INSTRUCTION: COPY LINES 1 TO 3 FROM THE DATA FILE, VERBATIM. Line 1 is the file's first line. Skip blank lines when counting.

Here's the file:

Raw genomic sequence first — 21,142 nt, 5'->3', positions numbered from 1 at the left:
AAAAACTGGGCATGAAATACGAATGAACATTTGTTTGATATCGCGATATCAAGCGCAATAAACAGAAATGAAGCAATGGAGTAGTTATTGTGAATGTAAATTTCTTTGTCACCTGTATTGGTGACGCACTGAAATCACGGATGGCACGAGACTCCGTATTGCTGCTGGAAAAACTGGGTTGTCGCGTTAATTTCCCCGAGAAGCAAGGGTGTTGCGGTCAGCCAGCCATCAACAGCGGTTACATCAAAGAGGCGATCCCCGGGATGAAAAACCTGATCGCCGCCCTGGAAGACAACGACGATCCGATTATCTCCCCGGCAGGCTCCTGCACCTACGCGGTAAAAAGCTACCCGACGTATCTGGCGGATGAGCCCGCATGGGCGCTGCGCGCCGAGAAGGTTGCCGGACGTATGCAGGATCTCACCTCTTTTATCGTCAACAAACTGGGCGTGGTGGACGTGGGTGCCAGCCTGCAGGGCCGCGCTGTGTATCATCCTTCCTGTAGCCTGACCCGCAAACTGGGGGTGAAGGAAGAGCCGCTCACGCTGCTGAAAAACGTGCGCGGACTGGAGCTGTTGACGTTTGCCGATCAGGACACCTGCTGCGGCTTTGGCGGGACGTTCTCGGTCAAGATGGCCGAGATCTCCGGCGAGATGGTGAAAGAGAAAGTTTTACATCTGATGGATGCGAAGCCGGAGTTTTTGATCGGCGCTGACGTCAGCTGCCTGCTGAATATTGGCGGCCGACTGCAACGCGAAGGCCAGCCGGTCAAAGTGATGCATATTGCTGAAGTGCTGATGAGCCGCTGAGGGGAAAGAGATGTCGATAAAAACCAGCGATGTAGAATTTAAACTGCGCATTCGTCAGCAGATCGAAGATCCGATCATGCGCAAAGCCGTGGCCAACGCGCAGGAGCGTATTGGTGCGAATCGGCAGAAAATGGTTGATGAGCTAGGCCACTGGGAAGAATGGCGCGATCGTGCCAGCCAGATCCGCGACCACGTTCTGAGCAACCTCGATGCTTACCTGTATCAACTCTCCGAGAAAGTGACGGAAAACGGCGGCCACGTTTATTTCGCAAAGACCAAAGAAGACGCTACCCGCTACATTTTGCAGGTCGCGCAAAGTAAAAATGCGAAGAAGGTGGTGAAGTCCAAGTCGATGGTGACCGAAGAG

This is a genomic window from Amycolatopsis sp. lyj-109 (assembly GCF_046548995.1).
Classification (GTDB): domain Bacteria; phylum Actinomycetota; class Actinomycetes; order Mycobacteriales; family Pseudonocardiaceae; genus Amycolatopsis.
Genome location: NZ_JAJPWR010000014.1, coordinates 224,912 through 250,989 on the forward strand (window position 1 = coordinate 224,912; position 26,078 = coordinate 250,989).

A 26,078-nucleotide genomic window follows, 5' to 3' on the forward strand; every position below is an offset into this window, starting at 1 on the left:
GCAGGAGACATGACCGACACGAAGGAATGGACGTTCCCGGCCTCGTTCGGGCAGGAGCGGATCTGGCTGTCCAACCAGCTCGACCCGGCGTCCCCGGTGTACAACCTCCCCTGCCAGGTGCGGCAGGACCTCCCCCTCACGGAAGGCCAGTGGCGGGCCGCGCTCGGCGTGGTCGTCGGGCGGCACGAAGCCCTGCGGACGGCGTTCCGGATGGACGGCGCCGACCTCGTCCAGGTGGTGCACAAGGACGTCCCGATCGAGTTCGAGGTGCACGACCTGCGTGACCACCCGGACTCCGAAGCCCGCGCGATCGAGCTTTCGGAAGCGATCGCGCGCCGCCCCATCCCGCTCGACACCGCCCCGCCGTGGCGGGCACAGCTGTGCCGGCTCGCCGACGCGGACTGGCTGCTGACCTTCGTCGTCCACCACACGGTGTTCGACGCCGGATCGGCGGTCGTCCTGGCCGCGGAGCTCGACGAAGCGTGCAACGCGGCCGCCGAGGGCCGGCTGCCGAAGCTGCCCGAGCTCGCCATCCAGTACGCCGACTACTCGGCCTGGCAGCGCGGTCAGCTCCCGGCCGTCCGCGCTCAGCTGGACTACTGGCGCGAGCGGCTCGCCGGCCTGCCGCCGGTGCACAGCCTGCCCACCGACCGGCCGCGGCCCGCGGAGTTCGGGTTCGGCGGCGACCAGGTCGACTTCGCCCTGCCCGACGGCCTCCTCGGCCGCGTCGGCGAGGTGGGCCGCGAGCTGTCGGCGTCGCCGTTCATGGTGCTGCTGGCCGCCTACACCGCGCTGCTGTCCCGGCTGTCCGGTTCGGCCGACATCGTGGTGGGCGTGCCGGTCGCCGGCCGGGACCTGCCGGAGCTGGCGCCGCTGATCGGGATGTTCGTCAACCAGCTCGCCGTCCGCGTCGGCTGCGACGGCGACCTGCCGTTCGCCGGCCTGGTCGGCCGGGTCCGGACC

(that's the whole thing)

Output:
Raw genomic sequence first — 21,142 nt, 5'->3', positions numbered from 1 at the left:
AAAAACTGGGCATGAAATACGAATGAACATTTGTTTGATATCGCGATATCAAGCGCAATAAACAGAAATGAAGCAATGGAGTAGTTATTGTGAATGTAAATTTCTTTGTCACCTGTATTGGTGACGCACTGAAATCACGGATGGCACGAGACTCCGTATTGCTGCTGGAAAAACTGGGTTGTCGCGTTAATTTCCCCGAGAAGCAAGGGTGTTGCGGTCAGCCAGCCATCAACAGCGGTTACATCAAAGAGGCGATCCCCGGGATGAAAAACCTGATCGCCGCCCTGGAAGACAACGACGATCCGATTATCTCCCCGGCAGGCTCCTGCACCTACGCGGTAAAAAGCTACCCGACGTATCTGGCGGATGAGCCCGCATGGGCGCTGCGCGCCGAGAAGGTTGCCGGACGTATGCAGGATCTCACCTCTTTTATCGTCAACAAACTGGGCGTGGTGGACGTGGGTGCCAGCCTGCAGGGCCGCGCTGTGTATCATCCTTCCTGTAGCCTGACCCGCAAACTGGGGGTGAAGGAAGAGCCGCTCACGCTGCTGAAAAACGTGCGCGGACTGGAGCTGTTGACGTTTGCCGATCAGGACACCTGCTGCGGCTTTGGCGGGACGTTCTCGGTCAAGATGGCCGAGATCTCCGGCGAGATGGTGAAAGAGAAAGTTTTACATCTGATGGATGCGAAGCCGGAGTTTTTGATCGGCGCTGACGTCAGCTGCCTGCTGAATATTGGCGGCCGACTGCAACGCGAAGGCCAGCCGGTCAAAGTGATGCATATTGCTGAAGTGCTGATGAGCCGCTGAGGGGAAAGAGATGTCGATAAAAACCAGCGATGTAGAATTTAAACTGCGCATTCGTCAGCAGATCGAAGATCCGATCATGCGCAAAGCCGTGGCCAACGCGCAGGAGCGTATTGGTGCGAATCGGCAGAAAATGGTTGATGAGCTAGGCCACTGGGAAGAATGGCGCGATCGTGCCAGCCAGATCCGCGACCACGTTCTGAGCAACCTCGATGCTTACCTGTATCAACTCTCCGAGAAAGTGACGGAAAACGGCGGCCACGTTTATTTCGCAAAGACCAAAGAAGACGCTACCCGCTACATTTTGCAGGTCGCGCAAAGTAAAAATGCGAAGAAGGTGGTGAAGTCCAAGTCGATGGTGACCGAAGAG

This is a genomic window from Amycolatopsis sp. lyj-109 (assembly GCF_046548995.1).